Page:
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Saturday, March 5, 2016

Al Brown's And Ray Bryant's "Madison" Records & Six Videos Of The Madison Line Dance

Edited by Azizi Powell

This is Part II of a two Part series on "The Madison". The Madison is an African American originated late 1950s, early 1960s line dance

Part II showcases a sound file of Al Brown & The TuneToppers' "Madison" record and the Ray Bryant Combo's "Madison" record. Part II also showcases six videos of the Madison line dance and record. A sound file of the Al Brown & The Tune Toppers and the Ray Bryant Combo "Madison" records are also included in the Addendum to this post.

Click http://pancocojams.blogspot.com/2016/03/how-madison-line-dance-got-its-name-and.html for Part I of this series. Part I provides information about the origin & early years of the Madison dance and records. Lyrics for Al Brown & The Tune Toppers' "The Madison" and Ray Brown Combo's "The Madison Time" are included in this post. The Addendum to Part I features a video of the Birdland dance. The Birdland jazz/swing dance is one of the calls in Al Brown's Madison record.

The content of this post is presented for cultural and aesthetic purposes.

All copyrights remain with their owners.

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The content of this post is presented for cultural, entertainment, and aesthetic purposes.

All copyrights remain with their owners.

Thanks to Al Brown & His TuneToppers and the Ray Bryant Combo for their musical legacies. Thanks to all those who are featured in these videos. Thanks also to the publishers of these examples on YouTube.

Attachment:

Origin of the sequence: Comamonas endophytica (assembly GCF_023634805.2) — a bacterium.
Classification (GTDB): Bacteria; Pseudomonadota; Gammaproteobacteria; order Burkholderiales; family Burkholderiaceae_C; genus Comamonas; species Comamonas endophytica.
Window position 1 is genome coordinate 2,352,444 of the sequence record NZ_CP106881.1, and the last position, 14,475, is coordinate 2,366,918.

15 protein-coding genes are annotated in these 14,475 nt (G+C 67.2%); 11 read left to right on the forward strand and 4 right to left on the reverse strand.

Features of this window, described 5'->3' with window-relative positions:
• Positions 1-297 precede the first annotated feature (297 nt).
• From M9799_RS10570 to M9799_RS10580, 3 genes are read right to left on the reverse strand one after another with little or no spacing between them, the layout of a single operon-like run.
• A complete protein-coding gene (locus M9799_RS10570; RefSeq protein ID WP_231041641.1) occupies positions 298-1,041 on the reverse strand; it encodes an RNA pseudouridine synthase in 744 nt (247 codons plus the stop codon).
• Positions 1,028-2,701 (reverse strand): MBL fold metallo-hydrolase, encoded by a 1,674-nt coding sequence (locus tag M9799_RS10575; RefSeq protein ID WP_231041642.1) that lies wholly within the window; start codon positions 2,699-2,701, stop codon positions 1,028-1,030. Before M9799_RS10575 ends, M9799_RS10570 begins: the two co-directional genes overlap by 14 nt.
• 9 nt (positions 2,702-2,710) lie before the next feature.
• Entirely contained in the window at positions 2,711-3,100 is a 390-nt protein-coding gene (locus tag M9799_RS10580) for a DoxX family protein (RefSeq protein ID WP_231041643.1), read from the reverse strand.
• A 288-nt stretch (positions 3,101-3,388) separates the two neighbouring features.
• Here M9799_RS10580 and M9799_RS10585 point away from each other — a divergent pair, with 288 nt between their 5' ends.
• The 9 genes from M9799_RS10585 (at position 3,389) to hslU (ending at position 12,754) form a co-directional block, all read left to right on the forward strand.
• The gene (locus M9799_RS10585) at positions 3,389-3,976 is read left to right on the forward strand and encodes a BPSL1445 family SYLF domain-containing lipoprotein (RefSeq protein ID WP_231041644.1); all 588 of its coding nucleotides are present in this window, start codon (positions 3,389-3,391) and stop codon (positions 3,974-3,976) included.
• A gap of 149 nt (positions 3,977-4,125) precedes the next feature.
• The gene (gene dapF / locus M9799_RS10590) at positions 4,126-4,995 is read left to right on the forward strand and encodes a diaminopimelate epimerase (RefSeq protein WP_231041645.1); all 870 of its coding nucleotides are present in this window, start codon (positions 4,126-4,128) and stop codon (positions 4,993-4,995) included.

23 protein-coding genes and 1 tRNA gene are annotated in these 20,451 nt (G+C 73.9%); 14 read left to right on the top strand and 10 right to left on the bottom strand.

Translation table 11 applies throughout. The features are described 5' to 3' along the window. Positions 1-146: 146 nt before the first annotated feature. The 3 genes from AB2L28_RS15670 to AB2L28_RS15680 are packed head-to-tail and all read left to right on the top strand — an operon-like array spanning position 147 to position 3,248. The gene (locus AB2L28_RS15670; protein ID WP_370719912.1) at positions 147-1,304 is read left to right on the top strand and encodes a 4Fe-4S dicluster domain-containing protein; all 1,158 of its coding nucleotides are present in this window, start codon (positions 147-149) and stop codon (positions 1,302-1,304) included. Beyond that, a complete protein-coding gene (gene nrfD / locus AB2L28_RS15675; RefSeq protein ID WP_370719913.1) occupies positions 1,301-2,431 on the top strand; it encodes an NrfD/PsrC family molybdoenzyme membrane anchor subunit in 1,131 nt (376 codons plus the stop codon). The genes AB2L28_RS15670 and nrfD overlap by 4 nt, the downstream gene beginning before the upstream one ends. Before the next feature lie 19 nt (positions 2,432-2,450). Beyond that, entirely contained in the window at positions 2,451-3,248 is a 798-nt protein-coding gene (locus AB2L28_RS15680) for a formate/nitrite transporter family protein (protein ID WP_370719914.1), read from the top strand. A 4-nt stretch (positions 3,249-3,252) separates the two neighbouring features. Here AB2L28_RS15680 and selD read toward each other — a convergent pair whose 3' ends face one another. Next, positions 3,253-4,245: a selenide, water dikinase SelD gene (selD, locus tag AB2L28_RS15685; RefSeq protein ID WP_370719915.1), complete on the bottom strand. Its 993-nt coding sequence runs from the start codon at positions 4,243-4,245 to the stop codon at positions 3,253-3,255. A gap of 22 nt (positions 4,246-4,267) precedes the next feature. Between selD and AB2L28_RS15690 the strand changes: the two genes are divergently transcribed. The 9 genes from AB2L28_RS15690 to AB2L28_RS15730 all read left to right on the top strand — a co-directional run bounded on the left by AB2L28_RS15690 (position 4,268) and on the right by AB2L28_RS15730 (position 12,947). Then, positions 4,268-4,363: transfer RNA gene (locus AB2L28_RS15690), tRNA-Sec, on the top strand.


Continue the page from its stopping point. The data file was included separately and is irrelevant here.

Click http://pancocojams.blogspot.com/2016/03/black-teens-and-buddy-deane-show-1957.html for a related post on Black Teens And The Buddy Deane Show.

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FEATURED EXAMPLES
With these exception of the Al Brown and Ray Bryant sound files, these examples are given in chronological order based on their publishing date on YouTube with the oldest example given first.

I've chosen to showcase the Al Brown record first because it is one week older than the Ray Bryant record.

These selected comments from these examples' discussion threads are given in chronological order by year, except for replies. However, the comments may not be in consecutive order. I'm most interested in comments about The Madison dance itself, commenters' memories about this dance, and comments about the video or sound file example itself.

A few additional comments are included in pancocojams' post "Black Teens And The Buddy Deane Show" whose link is given above.

Example #1: Al Brown's TuneToppers - The Madison - Mo' Madison 1960



ksdaman, Published on Feb 1, 2013

Featuring Cookie Brown.

Before The Twist for a brief period of time the dance craze was line dancing to "The Madison". This song and Ray Bryant's "Madison Time" were both chart topper's at the same time, This song unfortunately has now been overlooked as Ray Bryant's version now is the one that people most remember. This is both side A and side B. Here is the dance being performed in 1960.
-snip-
Selected comments from this sound file's discussion thread:
seywhut2985, 2014